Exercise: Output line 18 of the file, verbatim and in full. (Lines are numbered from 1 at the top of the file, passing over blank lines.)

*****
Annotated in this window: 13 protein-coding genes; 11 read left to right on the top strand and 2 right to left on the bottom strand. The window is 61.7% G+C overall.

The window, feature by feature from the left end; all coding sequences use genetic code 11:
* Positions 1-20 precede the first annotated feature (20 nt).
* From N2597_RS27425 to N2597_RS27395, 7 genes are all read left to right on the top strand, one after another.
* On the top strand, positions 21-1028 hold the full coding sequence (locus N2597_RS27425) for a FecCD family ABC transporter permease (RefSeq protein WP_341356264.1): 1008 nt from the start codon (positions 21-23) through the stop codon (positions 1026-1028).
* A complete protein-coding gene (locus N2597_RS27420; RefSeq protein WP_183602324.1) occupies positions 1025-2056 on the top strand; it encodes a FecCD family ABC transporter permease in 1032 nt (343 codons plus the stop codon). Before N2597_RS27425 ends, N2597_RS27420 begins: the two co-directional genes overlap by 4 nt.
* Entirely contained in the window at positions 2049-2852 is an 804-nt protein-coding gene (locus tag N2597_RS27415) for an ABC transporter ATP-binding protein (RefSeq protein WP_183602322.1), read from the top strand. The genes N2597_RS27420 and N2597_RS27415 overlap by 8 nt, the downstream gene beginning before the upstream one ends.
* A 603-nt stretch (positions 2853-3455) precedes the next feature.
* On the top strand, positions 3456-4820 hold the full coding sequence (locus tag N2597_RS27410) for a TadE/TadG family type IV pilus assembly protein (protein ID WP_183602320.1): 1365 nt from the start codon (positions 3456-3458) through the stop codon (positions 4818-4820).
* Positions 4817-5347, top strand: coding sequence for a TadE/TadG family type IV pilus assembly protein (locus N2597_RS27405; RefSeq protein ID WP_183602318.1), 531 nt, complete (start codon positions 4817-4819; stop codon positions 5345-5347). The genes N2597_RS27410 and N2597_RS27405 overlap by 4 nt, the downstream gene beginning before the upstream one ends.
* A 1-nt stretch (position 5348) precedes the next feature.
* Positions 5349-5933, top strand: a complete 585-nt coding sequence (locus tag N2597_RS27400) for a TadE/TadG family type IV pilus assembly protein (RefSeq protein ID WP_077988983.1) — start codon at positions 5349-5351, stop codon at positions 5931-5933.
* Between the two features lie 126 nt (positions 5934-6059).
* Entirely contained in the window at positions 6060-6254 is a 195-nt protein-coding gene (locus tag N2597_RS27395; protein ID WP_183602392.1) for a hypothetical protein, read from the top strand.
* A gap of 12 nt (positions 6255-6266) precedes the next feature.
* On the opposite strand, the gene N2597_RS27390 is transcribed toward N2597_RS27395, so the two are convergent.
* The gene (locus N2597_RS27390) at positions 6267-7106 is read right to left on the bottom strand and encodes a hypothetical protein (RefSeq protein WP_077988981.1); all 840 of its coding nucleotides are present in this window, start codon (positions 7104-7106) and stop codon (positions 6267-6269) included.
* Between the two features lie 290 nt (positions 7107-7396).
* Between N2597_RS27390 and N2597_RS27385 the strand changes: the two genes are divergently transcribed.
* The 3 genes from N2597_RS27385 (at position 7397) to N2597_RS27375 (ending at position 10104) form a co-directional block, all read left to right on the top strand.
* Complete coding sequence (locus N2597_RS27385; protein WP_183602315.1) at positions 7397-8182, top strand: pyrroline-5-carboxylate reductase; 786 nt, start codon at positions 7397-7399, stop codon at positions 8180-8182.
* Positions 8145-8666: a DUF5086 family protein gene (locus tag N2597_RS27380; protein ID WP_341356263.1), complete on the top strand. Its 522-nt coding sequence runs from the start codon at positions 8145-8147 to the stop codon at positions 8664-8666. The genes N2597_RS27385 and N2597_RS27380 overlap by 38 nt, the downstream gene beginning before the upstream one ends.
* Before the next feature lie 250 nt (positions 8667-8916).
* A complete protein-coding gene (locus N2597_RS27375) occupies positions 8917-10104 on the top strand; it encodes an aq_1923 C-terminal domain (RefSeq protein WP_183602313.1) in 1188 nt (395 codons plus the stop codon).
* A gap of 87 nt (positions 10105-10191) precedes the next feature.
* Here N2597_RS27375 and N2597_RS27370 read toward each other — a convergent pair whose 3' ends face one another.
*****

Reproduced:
* Between the two features lie 290 nt (positions 7107-7396).